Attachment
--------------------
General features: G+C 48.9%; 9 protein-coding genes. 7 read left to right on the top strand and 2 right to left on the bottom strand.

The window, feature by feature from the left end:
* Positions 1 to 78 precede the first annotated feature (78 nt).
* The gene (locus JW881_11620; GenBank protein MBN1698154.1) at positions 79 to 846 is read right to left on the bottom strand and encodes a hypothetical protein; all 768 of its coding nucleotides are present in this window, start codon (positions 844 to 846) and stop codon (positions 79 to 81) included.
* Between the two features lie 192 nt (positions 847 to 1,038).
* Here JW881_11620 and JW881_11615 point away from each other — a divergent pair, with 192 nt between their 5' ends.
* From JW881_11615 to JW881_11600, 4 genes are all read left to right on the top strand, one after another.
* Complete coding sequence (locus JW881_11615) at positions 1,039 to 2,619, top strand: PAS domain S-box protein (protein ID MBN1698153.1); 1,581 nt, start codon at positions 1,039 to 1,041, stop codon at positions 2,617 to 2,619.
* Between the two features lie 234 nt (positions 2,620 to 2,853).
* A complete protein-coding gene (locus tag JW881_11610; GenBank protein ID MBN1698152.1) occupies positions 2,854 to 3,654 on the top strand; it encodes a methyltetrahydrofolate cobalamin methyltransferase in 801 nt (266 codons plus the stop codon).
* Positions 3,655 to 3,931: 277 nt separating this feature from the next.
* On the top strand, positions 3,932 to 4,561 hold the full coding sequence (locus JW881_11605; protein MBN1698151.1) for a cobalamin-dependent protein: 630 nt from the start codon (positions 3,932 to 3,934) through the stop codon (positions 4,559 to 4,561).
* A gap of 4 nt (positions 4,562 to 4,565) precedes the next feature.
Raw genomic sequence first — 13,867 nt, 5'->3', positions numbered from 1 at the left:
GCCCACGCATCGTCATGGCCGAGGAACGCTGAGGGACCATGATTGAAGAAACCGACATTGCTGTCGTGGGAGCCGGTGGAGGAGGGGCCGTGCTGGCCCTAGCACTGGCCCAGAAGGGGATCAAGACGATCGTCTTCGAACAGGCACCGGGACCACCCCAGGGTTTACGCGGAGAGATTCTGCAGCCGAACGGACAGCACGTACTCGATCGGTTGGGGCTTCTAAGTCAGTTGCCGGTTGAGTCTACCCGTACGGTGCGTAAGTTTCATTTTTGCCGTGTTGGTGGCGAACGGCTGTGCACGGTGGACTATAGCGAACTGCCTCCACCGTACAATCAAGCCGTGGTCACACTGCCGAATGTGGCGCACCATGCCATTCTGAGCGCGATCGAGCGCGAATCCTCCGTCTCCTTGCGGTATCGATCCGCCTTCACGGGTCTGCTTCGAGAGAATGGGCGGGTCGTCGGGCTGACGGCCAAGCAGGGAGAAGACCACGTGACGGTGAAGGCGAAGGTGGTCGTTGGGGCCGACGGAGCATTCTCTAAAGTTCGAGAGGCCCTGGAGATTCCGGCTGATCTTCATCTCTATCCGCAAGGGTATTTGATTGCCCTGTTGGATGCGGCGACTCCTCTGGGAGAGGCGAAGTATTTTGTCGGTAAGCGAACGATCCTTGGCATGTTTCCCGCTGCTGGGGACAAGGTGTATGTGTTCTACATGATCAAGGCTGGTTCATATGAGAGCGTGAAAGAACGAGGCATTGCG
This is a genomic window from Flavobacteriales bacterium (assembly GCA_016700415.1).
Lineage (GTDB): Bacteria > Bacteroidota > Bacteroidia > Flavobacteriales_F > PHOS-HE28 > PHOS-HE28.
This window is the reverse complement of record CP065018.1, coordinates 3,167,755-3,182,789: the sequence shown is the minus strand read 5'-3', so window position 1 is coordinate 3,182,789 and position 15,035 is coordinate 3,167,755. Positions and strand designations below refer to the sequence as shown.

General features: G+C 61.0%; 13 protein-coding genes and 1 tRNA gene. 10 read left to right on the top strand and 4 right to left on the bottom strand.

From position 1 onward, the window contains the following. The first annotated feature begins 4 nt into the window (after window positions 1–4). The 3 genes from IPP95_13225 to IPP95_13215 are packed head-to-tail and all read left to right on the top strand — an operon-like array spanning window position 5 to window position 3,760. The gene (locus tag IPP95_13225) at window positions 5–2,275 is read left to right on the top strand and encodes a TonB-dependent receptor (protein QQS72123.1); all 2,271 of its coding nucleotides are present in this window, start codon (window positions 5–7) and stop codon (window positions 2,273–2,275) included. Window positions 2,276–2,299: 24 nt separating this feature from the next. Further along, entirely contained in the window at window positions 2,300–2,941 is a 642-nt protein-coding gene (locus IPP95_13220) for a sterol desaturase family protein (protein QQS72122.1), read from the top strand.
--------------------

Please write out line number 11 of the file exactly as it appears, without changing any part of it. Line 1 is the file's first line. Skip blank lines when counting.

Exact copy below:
* Positions 3,655 to 3,931: 277 nt separating this feature from the next.